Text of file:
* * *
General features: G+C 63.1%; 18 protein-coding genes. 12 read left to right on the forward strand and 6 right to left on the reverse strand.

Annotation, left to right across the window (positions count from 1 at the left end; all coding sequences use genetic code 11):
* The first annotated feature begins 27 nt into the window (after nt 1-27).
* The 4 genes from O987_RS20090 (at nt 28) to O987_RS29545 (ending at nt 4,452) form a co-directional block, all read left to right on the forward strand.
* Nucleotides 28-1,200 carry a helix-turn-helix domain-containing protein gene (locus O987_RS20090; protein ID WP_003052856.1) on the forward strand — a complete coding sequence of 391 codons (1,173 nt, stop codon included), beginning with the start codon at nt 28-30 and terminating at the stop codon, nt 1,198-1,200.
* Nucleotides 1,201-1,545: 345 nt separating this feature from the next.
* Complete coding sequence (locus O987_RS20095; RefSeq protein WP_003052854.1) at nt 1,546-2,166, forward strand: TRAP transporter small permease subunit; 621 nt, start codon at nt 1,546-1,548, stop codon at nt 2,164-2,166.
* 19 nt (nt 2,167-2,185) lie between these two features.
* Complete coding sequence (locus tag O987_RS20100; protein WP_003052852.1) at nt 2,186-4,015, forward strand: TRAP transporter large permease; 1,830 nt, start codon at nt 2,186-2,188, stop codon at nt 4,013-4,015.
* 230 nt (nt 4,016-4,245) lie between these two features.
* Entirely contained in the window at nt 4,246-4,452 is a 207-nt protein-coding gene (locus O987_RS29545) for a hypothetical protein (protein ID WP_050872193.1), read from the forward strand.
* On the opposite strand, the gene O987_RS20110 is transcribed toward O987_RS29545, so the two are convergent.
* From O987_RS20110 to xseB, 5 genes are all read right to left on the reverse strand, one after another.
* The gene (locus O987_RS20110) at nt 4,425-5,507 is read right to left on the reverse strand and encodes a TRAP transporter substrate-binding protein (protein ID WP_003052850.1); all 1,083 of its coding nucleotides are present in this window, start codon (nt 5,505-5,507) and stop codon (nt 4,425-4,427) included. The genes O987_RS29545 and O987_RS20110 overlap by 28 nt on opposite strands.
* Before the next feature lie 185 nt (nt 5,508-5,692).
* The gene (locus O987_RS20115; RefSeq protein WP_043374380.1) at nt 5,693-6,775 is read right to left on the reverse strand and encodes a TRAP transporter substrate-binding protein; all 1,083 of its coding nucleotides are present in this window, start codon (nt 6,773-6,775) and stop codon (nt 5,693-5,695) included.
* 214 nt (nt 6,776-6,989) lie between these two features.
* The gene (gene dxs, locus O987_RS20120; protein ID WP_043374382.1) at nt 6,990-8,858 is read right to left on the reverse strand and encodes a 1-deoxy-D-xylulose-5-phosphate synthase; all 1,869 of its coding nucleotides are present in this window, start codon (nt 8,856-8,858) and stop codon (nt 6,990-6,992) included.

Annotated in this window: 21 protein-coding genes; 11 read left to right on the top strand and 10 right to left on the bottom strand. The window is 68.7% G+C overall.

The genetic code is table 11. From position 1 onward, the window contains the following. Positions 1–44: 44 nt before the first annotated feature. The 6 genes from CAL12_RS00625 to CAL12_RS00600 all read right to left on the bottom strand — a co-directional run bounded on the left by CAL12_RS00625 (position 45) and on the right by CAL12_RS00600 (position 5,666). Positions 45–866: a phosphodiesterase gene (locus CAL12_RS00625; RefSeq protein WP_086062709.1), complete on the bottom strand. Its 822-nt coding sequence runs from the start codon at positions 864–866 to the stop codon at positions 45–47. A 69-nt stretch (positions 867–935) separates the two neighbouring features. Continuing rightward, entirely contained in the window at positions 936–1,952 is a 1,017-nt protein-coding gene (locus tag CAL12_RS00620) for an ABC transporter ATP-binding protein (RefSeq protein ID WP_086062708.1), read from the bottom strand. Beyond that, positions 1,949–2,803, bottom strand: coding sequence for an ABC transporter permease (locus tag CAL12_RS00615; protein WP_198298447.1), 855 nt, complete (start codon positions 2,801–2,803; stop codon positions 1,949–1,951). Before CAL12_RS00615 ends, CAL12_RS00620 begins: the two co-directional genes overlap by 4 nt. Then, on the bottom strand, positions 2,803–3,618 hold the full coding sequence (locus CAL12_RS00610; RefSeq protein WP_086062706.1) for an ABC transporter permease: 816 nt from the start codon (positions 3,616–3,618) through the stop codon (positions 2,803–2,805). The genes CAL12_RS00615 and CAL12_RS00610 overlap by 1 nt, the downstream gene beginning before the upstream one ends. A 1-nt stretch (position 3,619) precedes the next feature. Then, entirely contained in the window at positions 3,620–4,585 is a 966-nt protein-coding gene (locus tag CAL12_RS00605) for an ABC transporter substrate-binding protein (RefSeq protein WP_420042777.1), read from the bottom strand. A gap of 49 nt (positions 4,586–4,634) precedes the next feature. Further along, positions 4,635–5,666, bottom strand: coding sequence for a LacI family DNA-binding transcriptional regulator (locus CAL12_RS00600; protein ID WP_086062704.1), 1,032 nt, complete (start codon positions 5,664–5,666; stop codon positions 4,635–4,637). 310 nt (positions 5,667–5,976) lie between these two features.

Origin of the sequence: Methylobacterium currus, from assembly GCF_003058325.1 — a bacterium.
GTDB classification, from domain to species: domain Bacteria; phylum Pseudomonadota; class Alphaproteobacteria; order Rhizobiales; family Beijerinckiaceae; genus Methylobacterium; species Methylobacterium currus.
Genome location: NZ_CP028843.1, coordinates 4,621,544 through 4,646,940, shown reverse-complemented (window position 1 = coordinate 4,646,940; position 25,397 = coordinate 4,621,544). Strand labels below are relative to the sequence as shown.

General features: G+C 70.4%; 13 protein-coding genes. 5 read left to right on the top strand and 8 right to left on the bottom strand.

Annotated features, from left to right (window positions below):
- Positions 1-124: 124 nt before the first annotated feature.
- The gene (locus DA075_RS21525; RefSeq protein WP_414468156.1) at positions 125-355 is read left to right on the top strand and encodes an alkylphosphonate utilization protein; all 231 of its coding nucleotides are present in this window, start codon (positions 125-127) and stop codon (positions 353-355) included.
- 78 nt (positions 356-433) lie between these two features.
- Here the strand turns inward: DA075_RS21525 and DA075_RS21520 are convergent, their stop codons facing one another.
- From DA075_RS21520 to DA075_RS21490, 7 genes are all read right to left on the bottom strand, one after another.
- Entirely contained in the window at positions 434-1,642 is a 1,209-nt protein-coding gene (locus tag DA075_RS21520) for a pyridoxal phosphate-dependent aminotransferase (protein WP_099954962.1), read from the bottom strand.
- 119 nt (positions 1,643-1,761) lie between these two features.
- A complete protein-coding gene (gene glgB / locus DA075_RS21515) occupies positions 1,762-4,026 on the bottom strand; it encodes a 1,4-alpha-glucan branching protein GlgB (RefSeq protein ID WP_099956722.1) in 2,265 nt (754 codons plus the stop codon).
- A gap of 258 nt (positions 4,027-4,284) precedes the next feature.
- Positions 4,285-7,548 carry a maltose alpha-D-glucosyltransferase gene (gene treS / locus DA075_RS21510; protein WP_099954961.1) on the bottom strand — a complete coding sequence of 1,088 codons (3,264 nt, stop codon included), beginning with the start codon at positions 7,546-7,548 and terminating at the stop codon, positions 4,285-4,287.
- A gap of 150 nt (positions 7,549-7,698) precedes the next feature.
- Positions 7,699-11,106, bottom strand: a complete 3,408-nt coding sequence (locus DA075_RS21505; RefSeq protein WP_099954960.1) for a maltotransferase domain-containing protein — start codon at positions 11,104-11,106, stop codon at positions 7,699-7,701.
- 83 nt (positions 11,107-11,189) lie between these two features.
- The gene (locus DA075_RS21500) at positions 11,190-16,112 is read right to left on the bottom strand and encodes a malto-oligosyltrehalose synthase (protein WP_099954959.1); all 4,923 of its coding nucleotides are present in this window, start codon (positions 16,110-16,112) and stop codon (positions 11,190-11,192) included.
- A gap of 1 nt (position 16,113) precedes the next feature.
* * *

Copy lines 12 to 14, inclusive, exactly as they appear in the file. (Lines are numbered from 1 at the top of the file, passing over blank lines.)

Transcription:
* On the opposite strand, the gene O987_RS20110 is transcribed toward O987_RS29545, so the two are convergent.
* From O987_RS20110 to xseB, 5 genes are all read right to left on the reverse strand, one after another.
* The gene (locus O987_RS20110) at nt 4,425-5,507 is read right to left on the reverse strand and encodes a TRAP transporter substrate-binding protein (protein ID WP_003052850.1); all 1,083 of its coding nucleotides are present in this window, start codon (nt 5,505-5,507) and stop codon (nt 4,425-4,427) included. The genes O987_RS29545 and O987_RS20110 overlap by 28 nt on opposite strands.